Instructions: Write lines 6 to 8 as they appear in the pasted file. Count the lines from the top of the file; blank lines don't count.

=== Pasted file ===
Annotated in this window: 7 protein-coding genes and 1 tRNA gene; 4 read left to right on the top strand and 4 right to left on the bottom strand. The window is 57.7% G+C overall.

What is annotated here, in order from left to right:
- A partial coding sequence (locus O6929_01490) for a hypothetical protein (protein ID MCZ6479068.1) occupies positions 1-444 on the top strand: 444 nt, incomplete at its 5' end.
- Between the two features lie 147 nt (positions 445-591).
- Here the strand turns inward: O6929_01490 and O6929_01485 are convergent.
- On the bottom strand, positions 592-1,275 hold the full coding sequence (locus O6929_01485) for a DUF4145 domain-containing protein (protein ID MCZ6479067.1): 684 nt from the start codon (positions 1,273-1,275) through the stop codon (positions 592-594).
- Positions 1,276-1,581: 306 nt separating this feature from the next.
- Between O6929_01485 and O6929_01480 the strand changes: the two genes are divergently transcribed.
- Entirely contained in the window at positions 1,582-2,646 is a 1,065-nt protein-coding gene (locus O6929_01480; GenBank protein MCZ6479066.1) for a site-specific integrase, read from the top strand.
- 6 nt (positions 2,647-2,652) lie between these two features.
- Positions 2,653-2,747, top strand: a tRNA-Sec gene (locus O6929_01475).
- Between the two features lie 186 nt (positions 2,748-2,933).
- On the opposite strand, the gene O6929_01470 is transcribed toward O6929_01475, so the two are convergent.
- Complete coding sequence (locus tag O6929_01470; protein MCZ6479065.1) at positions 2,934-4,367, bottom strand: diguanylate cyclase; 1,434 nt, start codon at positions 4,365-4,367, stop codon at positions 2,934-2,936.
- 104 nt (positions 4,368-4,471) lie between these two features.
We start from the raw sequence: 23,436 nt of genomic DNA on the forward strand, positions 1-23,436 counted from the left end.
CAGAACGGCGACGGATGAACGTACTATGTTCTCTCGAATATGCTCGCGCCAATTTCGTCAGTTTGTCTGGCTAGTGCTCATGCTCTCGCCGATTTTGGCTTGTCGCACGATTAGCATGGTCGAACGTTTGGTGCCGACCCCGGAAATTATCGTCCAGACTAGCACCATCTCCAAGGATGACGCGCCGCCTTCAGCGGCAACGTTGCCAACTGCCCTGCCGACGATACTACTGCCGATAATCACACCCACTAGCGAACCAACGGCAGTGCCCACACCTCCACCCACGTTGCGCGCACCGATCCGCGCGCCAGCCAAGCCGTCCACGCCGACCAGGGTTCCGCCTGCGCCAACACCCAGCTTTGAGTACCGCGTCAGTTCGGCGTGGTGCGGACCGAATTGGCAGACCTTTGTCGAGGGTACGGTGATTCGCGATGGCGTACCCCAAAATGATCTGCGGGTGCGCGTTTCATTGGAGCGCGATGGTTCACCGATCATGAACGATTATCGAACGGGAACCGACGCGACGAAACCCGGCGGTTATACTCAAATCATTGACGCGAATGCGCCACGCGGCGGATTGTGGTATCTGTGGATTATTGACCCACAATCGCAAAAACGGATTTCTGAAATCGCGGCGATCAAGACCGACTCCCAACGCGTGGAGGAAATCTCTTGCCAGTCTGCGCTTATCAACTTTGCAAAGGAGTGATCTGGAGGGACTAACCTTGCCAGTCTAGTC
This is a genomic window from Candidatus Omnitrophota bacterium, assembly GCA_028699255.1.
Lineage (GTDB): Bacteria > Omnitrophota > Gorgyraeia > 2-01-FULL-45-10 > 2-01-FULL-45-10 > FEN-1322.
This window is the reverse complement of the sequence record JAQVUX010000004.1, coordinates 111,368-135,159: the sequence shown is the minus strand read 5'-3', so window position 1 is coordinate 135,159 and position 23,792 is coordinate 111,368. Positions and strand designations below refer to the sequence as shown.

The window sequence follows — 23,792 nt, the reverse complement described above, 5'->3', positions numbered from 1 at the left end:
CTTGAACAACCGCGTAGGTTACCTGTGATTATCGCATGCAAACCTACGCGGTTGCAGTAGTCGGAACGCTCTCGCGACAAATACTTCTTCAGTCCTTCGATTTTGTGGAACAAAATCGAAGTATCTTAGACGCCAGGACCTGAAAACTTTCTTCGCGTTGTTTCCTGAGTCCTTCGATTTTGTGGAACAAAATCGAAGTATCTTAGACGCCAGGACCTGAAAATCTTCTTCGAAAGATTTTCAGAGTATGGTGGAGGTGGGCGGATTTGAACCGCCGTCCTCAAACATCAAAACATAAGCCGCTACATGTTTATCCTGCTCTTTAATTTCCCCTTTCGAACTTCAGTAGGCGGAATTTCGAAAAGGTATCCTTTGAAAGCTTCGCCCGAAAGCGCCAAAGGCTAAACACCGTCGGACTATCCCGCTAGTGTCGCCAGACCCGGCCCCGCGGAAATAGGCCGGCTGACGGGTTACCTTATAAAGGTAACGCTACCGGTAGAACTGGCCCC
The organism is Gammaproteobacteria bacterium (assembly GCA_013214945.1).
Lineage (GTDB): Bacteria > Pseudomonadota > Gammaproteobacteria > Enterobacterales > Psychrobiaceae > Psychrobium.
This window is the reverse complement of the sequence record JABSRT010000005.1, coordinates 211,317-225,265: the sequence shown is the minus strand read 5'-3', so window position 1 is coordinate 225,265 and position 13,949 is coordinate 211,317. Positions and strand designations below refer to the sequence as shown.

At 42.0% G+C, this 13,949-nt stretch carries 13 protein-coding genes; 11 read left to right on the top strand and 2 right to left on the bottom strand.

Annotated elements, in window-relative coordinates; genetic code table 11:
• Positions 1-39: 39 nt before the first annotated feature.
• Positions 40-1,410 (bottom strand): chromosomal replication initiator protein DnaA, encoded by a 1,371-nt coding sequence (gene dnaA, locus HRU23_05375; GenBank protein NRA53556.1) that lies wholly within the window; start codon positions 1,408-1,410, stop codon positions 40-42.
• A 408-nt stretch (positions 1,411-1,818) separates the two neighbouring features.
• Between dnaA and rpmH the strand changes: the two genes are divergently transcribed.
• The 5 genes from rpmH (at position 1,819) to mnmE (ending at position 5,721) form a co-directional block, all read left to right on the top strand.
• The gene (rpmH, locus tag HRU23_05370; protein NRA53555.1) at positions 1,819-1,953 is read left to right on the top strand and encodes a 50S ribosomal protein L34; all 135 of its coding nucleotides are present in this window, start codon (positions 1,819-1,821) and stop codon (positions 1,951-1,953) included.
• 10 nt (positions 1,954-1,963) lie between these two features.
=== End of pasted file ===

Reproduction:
- On the bottom strand, positions 592-1,275 hold the full coding sequence (locus O6929_01485) for a DUF4145 domain-containing protein (protein ID MCZ6479067.1): 684 nt from the start codon (positions 1,273-1,275) through the stop codon (positions 592-594).
- Positions 1,276-1,581: 306 nt separating this feature from the next.
- Between O6929_01485 and O6929_01480 the strand changes: the two genes are divergently transcribed.